Tim Millar

Oh well, good luck Tom and Sarah

Favourite Thing: Collaborating with other scientists from around the world (and visiting them too!)



The Boteler School ’82 – ’87, Warrington, Cheshire, North Cheshire College ’87 – ’89


University of Birmingham, Biological Sciences ’89 – ’92, University of Bath PhD 2000 in Biochemistry and Cell Biology

Work History:

Glaxo SmithKline, St Thomas’ Hospital, London, Royal London Hospital, London, University of Bath, University of Calgary, Canada


Division of Infection, Inflammation and Immunity, Faculty of Medicine, University of Southampton

Current Job:

Lecturer in Pharmacology

Me and my work

I am a research scientist and lecturer trying to discover what happens when cancer cells spread around the body through the blood vessels and how we can try and stop it happening.

When cancer spreads, it can move to new sites in the body using the blood vessels.  To set up a new tumour it must first be captured on the blood vessel wall using a technique a bit like Velcro.  The ancer then crawls along until it finds a gap in the wall (or makes one itself) then move out into the tissue.  This process of cancer spread is called metastasis and is very difficult to treat.  My research looks to stop the blood vessel being sticky to cancer cells so that they can’t attach and form secondary tumours.  I use new chemicals as drugs which may lead to new treatments for cancer.

I also try and make the bodies own defensive cells see the cancer cells and remove them from the body.  This also includes controlling new blood vessel growth which can lead to more cancer spread.  The problem comes though because we need new blood vessels all the time, so any drugs we use need to be designed to only control blood vessels in tumours, this is proving to be really quite hard, but we have some ideas which we will be trying over the next few years. 


My Typical Day

Up to my elbows in blood cells from umbilical cords, reading and writing about science for research papers and grants, teaching medical students about the drugs they will prescribe when they finally qualify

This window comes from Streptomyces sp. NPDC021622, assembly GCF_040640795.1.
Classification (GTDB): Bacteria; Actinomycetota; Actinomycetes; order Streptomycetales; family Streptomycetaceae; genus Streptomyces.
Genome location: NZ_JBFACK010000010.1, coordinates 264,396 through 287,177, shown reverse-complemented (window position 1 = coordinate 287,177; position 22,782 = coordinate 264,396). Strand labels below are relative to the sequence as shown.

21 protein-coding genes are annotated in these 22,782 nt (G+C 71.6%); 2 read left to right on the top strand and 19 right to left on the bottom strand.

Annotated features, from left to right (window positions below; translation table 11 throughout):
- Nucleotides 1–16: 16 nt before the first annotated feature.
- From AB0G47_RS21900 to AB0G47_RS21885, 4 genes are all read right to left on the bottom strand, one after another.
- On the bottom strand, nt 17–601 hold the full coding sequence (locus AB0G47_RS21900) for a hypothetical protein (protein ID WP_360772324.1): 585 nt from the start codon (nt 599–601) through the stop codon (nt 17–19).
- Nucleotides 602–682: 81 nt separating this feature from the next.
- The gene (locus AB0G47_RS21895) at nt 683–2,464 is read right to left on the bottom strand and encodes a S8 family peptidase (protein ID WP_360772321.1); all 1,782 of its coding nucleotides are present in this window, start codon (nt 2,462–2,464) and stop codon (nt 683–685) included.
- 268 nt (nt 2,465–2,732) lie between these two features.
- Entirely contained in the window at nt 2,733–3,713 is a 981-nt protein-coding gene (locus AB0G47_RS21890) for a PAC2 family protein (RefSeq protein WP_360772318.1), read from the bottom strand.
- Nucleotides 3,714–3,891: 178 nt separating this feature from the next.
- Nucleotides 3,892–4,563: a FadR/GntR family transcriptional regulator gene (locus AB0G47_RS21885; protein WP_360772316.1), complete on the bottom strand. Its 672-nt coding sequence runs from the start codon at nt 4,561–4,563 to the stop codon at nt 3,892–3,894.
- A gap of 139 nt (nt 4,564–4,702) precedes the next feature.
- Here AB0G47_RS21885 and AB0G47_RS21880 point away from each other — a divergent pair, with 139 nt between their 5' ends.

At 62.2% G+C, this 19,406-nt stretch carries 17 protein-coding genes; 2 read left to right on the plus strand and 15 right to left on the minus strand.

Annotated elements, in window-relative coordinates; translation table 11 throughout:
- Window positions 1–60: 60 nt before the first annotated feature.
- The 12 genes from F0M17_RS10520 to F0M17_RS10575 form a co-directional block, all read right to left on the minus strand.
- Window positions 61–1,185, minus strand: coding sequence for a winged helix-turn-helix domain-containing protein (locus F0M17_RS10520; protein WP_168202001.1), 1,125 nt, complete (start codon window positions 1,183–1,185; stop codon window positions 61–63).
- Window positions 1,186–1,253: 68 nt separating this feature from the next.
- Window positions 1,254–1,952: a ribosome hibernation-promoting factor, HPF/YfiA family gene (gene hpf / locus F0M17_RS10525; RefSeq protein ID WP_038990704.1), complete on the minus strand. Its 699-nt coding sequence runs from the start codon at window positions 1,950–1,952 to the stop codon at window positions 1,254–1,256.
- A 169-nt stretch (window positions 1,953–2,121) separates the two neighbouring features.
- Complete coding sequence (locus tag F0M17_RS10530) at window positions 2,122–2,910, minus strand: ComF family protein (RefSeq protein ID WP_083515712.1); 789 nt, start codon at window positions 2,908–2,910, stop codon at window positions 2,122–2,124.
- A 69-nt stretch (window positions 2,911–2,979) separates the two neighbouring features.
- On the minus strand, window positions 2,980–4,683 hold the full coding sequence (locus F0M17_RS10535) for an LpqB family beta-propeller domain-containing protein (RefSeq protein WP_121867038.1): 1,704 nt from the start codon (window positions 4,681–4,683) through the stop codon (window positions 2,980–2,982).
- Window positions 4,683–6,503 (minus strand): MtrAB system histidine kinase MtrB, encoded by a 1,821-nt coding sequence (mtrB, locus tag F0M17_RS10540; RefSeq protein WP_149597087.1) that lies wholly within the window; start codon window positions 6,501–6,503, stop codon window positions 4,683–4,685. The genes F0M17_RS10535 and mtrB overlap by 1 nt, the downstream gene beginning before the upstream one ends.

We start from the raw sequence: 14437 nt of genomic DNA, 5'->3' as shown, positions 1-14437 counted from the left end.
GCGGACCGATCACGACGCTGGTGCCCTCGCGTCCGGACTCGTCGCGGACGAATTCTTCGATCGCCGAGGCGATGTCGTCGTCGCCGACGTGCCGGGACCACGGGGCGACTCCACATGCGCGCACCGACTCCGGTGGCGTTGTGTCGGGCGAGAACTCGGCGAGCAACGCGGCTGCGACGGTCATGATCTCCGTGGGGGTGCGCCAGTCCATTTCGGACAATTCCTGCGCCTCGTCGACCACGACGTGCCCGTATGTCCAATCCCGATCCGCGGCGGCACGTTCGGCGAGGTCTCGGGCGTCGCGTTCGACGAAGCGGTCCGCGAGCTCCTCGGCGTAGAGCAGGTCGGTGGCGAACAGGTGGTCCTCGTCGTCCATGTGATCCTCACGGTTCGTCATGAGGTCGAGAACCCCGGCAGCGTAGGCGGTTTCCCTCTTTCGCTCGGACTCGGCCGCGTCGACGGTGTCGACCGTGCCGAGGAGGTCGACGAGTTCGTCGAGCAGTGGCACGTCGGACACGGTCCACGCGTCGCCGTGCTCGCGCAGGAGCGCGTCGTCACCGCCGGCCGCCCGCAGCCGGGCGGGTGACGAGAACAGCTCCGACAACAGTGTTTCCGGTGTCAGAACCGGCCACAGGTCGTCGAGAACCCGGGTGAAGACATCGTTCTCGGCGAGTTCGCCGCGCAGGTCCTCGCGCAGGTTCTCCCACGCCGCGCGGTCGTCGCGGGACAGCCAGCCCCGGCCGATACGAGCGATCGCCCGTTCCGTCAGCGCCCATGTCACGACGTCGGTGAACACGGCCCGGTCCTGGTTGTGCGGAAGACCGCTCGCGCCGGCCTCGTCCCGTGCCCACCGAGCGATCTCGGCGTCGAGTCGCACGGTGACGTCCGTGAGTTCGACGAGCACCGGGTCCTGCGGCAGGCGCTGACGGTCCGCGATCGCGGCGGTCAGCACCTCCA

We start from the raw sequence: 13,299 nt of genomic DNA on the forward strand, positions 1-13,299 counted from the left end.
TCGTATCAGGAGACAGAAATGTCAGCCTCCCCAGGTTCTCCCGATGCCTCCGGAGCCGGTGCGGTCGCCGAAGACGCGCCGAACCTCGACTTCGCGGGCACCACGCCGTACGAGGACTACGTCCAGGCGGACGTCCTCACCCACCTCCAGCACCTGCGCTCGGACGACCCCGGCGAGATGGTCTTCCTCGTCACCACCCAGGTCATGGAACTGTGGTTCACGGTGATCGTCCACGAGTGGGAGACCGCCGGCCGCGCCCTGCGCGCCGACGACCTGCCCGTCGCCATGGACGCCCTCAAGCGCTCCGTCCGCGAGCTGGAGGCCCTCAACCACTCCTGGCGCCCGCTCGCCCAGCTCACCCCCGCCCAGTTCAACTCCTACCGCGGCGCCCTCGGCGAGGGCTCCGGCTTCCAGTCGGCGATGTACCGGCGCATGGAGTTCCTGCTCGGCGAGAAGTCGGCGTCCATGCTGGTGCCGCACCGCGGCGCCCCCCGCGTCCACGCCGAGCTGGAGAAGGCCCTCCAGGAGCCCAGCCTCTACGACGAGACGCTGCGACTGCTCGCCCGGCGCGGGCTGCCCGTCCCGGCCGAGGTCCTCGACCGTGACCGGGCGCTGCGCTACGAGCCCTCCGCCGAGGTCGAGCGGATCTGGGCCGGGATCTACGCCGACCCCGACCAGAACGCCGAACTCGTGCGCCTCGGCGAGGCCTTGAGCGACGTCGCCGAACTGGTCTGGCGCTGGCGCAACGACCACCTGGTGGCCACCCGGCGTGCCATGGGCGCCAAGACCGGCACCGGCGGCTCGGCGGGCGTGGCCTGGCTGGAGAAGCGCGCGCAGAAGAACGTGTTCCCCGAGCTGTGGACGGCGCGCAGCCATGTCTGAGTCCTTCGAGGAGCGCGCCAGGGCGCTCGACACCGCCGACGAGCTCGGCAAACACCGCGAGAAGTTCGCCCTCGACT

I use models of human blood vessels and to do that I need to collect umbilical cords and placentas from women who have just given birth.  We grow cells from the cords into blood vessels and then use them to see how cancer cells interact with the blood vessel wall and how we can stop it from happening.

To do my research I need to write grant applications to governments or charities who will fund my research.  To do that I have to show them that I have a good idea and that I’m the best person (sometimes in the world) to  do this.  Science is also quite expensive so a research idea may cost over £500,000 for three years work, so the funders need lots of information which takes a long time to get together.  There is also no guarantee that  I will be funded which isn’t a nice feeling when it happens, so I just have to work extra hard on te next grant.

I also teach Medical students about the drugs they will prescribe once they hit the wards.  Its a fun part of my job where I get to speak to young people about one of the most important parts of their future careers.  

What I'd do with the money

Add to my props box – the equipment I will take on school visits and to fix some of the kit I have scrounged which is in need of some TLC

My Interview

How would you describe yourself in 3 words?

Short frustrated singer

Who is your favourite singer or band?

Quite like Adele at the moment but there are many and from a big mix of styles, from Harry Connick Jr. to Bjork and Alison Krauss to Radiohead, and lots in between

What is the most fun thing you've done?

Playing rugby in the park by the beach with my two young sons

If you had 3 wishes for yourself what would they be? - be honest!

1). That my science has benefit to society and advances what we know about the world, 2). to get scientists to work more collaboratively rather than in competition (because it would be so much more fun) and 3). that my singing voice was good enough to make a living out of it so I could buy a whisky distillery, travel the world and do all the things you ever wanted to (I may be stretching the three wishes a bit there)

What did you want to be after you left school?

A scientist – no, really, I did. I thought I would look good in a lab coat, it would be interesting and fun and that it would take me places (except for looking good in a labcoat – all of the above)

Were you ever in trouble in at school?

Some times in Physics, but I was in a group who decided to make up their own experiments (sorry Mr Searle), but bit of a goody two shoes normally

What's the best thing you've done as a scientist?

Lived in Canada for three years to do science and travelled to far flung places to talk about it

Tell us a joke.

Two cannibals are eating a clown, cannibal one turns to his friend and says “does this taste funny to you?” or one from my three year old “Why did the banana cross the road? Because its split!” (I’m not sure I get that one either but he finds it hilarious)